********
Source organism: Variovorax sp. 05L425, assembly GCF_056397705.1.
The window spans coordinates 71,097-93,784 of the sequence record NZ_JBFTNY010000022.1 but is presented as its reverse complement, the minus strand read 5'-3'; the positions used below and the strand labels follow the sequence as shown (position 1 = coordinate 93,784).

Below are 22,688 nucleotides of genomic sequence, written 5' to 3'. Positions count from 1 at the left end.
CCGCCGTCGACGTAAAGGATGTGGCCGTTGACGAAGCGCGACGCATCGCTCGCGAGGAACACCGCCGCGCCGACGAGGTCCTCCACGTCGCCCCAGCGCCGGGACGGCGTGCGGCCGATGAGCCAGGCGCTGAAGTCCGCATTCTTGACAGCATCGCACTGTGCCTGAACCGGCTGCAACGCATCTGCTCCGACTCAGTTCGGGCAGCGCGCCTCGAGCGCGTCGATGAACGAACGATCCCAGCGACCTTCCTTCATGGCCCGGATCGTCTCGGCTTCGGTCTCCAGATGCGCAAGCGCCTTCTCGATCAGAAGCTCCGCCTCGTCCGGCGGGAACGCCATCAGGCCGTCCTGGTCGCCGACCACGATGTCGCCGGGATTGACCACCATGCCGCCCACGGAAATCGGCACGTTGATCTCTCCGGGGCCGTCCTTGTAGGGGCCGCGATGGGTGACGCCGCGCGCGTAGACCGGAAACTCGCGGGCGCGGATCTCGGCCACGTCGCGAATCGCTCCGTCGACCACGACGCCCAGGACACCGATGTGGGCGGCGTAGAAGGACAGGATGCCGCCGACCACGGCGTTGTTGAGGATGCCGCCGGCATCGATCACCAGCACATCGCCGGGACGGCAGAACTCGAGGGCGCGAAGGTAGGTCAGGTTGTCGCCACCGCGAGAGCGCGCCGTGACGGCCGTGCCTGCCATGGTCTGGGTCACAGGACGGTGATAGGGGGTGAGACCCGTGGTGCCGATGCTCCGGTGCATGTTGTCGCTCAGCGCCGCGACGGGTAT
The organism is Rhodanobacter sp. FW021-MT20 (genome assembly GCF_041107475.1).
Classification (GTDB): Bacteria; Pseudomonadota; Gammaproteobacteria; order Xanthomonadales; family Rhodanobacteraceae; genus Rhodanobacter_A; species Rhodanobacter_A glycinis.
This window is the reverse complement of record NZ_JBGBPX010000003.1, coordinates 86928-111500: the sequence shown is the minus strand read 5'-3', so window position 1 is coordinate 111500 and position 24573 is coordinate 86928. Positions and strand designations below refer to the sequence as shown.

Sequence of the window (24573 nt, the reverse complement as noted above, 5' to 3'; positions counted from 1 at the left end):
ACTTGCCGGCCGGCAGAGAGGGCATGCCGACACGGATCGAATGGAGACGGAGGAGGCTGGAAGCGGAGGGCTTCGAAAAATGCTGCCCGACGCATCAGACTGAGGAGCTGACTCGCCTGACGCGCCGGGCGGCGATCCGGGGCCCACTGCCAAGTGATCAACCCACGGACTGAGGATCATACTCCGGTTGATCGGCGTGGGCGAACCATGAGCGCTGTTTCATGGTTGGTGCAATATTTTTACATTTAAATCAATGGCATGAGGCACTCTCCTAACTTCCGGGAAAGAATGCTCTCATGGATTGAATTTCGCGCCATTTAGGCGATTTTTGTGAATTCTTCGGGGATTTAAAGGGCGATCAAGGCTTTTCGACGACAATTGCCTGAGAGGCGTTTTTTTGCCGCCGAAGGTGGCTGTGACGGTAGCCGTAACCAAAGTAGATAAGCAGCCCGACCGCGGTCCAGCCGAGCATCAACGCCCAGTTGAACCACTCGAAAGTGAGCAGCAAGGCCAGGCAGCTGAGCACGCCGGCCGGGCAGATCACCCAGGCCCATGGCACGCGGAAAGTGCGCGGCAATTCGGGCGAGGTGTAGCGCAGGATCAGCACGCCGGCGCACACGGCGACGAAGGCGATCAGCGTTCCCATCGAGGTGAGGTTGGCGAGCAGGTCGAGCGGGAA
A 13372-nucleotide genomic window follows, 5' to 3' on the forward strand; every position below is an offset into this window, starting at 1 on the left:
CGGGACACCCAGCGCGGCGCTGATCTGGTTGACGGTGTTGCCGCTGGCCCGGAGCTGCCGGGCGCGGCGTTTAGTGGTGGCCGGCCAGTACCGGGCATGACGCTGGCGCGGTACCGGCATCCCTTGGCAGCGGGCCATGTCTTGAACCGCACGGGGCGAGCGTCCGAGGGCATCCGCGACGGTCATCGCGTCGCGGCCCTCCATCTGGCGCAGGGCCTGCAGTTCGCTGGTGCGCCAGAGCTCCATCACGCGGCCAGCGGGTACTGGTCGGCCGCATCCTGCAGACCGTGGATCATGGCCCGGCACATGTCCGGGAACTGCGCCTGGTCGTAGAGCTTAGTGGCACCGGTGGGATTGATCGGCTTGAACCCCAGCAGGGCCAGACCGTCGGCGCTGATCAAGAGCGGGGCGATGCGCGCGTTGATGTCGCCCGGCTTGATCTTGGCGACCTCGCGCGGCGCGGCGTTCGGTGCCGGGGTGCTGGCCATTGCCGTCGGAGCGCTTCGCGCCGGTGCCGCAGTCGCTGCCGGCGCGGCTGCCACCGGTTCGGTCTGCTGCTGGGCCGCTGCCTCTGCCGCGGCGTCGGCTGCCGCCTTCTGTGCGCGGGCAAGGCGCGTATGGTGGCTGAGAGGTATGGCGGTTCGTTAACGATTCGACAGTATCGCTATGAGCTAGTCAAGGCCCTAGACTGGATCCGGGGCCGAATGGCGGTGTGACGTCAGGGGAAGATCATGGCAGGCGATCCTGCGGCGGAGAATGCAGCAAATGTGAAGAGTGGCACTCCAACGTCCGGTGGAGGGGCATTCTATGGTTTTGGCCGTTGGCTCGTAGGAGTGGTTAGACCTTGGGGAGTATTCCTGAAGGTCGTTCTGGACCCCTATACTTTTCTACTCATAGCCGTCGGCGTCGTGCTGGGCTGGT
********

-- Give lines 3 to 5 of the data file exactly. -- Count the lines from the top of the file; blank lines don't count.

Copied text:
Below are 22,688 nucleotides of genomic sequence, written 5' to 3'. Positions count from 1 at the left end.
CCGCCGTCGACGTAAAGGATGTGGCCGTTGACGAAGCGCGACGCATCGCTCGCGAGGAACACCGCCGCGCCGACGAGGTCCTCCACGTCGCCCCAGCGCCGGGACGGCGTGCGGCCGATGAGCCAGGCGCTGAAGTCCGCATTCTTGACAGCATCGCACTGTGCCTGAACCGGCTGCAACGCATCTGCTCCGACTCAGTTCGGGCAGCGCGCCTCGAGCGCGTCGATGAACGAACGATCCCAGCGACCTTCCTTCATGGCCCGGATCGTCTCGGCTTCGGTCTCCAGATGCGCAAGCGCCTTCTCGATCAGAAGCTCCGCCTCGTCCGGCGGGAACGCCATCAGGCCGTCCTGGTCGCCGACCACGATGTCGCCGGGATTGACCACCATGCCGCCCACGGAAATCGGCACGTTGATCTCTCCGGGGCCGTCCTTGTAGGGGCCGCGATGGGTGACGCCGCGCGCGTAGACCGGAAACTCGCGGGCGCGGATCTCGGCCACGTCGCGAATCGCTCCGTCGACCACGACGCCCAGGACACCGATGTGGGCGGCGTAGAAGGACAGGATGCCGCCGACCACGGCGTTGTTGAGGATGCCGCCGGCATCGATCACCAGCACATCGCCGGGACGGCAGAACTCGAGGGCGCGAAGGTAGGTCAGGTTGTCGCCACCGCGAGAGCGCGCCGTGACGGCCGTGCCTGCCATGGTCTGGGTCACAGGACGGTGATAGGGGGTGAGACCCGTGGTGCCGATGCTCCGGTGCATGTTGTCGCTCAGCGCCGCGACGGGTAT
The organism is Rhodanobacter sp. FW021-MT20 (genome assembly GCF_041107475.1).